FROM THE EDITOR
When I was studying for a Master's degree at UBC, we read theory – a lot of theory. Often, the most profound insights were the simplest. Like Judith Butler's assertion that the self is never fully transparent to itself, an idea I disputed at the time but have since come to realize is achingly true. Then there is Eve Sedgwick's statement that "people are different." This I had less trouble accepting – I'd made that discovery as a young journalist. Over and over, I would think I knew what people were going to say, and over and over they would surprise me. One wonderful thing about talking with strangers, whether you're a reporter or not, is that you never reach a point where you can no longer be surprised. There is always something to learn.
While working on this issue, I had yet another surprise – a marriage proposal, of sorts. It was a first, popped out in that odd, lopsided intimacy that the best journalists seemingly conjure out of nowhere. "Hey," the artist said, "if you married me, you could have all my work." OK, maybe that's just what passed for flirting back in the day, but I took it more as an artistic cri de coeur of an existential nature: "Who will care for my work after I am gone?" It reminded me of calls I've had from strangers over the years – here at Galleries West and also at the Alternator Centre for Contemporary Arts, when I worked there, from relatives facing a studio crammed with work after an artist's sudden death. Bereft and overwhelmed, they are faced, on an intimate personal level, with preserving meaning or erasing a history.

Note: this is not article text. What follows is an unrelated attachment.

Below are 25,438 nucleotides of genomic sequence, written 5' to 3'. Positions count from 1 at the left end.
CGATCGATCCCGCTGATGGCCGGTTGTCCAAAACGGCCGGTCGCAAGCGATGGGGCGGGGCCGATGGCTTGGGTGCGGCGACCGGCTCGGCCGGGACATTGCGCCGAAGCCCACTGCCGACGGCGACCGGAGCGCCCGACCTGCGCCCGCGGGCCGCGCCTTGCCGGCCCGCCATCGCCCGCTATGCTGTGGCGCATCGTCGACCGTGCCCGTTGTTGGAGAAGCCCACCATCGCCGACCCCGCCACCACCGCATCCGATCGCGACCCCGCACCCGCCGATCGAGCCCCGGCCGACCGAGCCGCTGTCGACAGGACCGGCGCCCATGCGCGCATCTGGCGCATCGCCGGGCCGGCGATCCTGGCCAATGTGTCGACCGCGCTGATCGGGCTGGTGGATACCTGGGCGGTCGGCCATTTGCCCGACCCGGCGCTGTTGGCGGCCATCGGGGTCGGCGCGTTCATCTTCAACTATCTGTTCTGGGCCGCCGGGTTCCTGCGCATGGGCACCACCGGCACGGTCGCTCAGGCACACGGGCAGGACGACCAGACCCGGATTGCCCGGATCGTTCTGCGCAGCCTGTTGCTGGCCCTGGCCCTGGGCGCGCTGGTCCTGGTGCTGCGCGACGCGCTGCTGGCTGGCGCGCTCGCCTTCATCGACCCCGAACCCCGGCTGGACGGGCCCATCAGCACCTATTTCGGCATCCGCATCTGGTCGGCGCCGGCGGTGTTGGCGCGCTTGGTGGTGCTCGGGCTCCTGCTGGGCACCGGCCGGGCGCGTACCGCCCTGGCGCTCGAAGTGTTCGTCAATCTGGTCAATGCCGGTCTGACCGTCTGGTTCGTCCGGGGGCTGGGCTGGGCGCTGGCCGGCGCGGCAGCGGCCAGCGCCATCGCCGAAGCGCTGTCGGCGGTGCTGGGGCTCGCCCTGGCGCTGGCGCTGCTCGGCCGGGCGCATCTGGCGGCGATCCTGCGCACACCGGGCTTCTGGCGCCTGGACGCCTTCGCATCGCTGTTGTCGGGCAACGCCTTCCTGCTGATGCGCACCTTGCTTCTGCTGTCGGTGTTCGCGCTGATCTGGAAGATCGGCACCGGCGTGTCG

I understand the pain of dismantling a studio. Before I moved to Victoria, my precious $100-a-month sanctuary in Kelowna was facing redevelopment. I sold what I could, gave away pieces to friends, and made a trip to the dump. There's something heartbreaking about standing at the lip of an open pit and tipping art you've worked and reworked, yet never quite resolved, into the abyss. It's not as sad as breaking up with someone you love, or scattering the ashes of your parents, but it's the loss of something close to the bone, something once imbued with such possibility.
Where is this all leading? Well, not to be too metaphysical, but this issue of Galleries West, like many before it, seems guided by an invisible hand. Stories I assign piecemeal, in haste, somehow morph back finding echoes in other stories, creating a network of invisible threads, a rhizomatic growth I could never have planned. In this issue, the last before a sesquicentennial both celebrated and contested, I feel the ache of history, identity and the passage of time.
As Canadians, our collective understanding of history is more complex than it was 50 years ago. We are less a country of mindless boosterism; we have a more nuanced, if still emerging, understanding of the shadow side of history, the human and environmental costs tithed at the altar of colonialism and the reductionist erasures of unofficial histories and cultural identities, to list but a few. This sensibility, to me, is reflected in the latest work of Kent Monkman, Karen Tam and Tammy McGrath, as well as some pieces in the Oh Ceramics show in Medicine Hat. They invite reflection about where we have been and how that understanding informs the future.
As always, I end this note with a gentle request to sign up for the email reminder we send out when we publish a new issue each second Tuesday. As a subscriber to this free online magazine, you help sustain our growth, and we, in turn, help sustain artists and their work. Many in the West have been left out of national conversations about culture. Galleries West Digital is a way to make artists more visible. Canadians are diverse, different one from the other. In hearing the stories of others, we mature and become more transparent to ourselves.
Until next time,